overlaps between gothic fictions and apparently distinct forms such as the historical novel and the national tale, and positioning the literary gothic not as the disreputable, popular output of hack writers unworthy of cultural memory but as an invaluable body of widely read literature vital to the transnational development of nineteenth-centuryliterature and culture.
The aim of this book has been to outline a new model of gothic literary production reflective of these realities without falling prey either to the trap of unnecessarily limiting
Precedents to sustainability in nineteenth-century literature and
Sustenance from the past: precedents to
sustainability in nineteenth-centuryliterature and culture
Introduction: sustainability has no history
In her 1980 book The Death of Nature: Women, Ecology and the Scientific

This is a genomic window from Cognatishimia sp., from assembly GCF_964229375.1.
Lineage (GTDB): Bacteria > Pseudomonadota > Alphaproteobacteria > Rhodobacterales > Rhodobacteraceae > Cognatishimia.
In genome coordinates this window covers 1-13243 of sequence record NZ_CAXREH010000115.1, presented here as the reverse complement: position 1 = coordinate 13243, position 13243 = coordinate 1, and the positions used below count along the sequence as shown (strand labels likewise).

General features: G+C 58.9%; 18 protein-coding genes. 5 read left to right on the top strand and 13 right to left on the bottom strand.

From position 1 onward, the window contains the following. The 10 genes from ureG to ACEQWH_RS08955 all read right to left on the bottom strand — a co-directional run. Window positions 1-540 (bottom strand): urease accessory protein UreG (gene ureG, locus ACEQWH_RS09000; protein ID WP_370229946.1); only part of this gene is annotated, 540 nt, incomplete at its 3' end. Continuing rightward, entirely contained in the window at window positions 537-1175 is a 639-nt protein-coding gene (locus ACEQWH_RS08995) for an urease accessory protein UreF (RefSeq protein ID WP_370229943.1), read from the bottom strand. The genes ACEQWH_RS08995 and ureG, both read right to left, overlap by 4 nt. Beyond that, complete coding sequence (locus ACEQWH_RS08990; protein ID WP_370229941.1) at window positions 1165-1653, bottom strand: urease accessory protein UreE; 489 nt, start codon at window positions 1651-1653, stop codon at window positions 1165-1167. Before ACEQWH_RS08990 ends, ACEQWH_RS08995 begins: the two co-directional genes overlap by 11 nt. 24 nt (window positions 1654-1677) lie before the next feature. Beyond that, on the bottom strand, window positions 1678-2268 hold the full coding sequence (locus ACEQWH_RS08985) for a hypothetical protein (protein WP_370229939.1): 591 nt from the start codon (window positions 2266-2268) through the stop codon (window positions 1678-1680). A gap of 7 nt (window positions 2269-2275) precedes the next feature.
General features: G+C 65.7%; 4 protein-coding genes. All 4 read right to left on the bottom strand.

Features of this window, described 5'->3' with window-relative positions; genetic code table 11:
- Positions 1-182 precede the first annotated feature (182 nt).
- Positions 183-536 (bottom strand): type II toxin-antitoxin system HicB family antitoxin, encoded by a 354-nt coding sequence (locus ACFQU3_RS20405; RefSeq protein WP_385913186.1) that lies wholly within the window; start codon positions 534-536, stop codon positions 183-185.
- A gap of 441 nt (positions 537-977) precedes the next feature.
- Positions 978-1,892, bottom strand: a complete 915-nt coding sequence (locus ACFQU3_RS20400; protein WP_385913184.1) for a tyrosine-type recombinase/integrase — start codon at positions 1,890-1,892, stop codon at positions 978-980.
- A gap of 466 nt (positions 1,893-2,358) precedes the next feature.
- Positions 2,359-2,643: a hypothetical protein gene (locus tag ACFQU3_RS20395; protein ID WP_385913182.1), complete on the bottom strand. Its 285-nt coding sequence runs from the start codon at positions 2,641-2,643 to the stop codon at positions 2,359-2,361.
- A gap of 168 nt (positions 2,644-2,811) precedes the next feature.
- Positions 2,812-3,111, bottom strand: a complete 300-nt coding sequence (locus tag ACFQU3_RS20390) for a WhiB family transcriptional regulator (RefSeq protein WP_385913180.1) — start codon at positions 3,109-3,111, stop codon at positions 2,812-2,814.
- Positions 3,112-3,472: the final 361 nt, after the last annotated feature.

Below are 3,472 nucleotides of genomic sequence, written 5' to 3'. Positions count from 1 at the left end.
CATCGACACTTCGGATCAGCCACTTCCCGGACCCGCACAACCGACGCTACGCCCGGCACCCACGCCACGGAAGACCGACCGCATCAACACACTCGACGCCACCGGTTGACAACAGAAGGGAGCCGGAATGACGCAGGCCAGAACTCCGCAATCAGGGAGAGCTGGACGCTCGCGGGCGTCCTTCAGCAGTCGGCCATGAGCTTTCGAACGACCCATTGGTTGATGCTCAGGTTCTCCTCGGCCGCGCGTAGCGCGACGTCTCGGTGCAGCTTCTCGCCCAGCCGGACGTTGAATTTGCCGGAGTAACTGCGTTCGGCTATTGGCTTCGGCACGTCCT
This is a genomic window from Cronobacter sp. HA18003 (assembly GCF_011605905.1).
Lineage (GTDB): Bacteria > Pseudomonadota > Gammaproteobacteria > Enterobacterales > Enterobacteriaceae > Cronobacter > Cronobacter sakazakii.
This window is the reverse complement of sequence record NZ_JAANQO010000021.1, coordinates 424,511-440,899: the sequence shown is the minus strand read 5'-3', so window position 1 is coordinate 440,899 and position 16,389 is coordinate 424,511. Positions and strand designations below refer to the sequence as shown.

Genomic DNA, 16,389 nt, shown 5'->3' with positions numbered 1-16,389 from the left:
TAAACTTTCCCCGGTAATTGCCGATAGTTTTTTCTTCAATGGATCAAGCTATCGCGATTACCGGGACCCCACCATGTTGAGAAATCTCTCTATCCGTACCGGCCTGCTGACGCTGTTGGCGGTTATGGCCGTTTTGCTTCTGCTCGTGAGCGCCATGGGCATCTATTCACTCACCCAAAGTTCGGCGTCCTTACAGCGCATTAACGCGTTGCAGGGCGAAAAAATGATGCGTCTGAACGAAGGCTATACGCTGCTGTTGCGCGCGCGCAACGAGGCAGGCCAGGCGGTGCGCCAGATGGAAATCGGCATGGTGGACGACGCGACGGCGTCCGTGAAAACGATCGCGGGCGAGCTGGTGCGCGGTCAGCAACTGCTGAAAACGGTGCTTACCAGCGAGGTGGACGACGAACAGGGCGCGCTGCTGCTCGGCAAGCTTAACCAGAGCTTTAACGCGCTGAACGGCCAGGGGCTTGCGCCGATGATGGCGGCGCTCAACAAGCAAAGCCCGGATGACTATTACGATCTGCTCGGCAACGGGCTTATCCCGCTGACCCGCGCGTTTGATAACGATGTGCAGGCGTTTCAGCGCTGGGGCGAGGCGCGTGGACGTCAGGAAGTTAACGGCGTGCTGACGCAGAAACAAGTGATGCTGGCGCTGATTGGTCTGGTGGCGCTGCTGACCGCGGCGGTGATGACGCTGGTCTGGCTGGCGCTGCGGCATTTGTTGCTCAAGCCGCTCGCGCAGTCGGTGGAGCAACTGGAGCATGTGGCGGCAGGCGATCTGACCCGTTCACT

Revolution, Carolyn Merchant argues both that ‘new social concerns
generate new intellectual and historical problems’ and that ‘new interpretations of the past provide perspectives on the present and hence the power
to change it’ (1980: xvi). While this offers a rationale for the study of
‘Victorian ecology’, the question of whether
‘Gothicism’, ‘historicism’, and the overlap of fictional modes from Thomas Leland to Walter Scott
Conventionally read as a paltry imitation of Scott's model, The Albigenses is not, in fact, Maturin's first or only fictional engagement with the issues of historicity, authenticity, and the translation of popular culture into print central to the Waverley novels. 118 But, it is often held up as proof of the failure of the historical novel to thrive in Ireland, an assessment linked to the obvious overlap of gothic and historical modes of fiction in The Albigenses . 119 The novel is a fascinating example of the cross-formal nature of early nineteenth-centuryliterature
of mortality: among
the most important of these is tuberculosis caused by Mycobacterium
tuberculosis. Mycobacteria are intracellular bacterial infections which are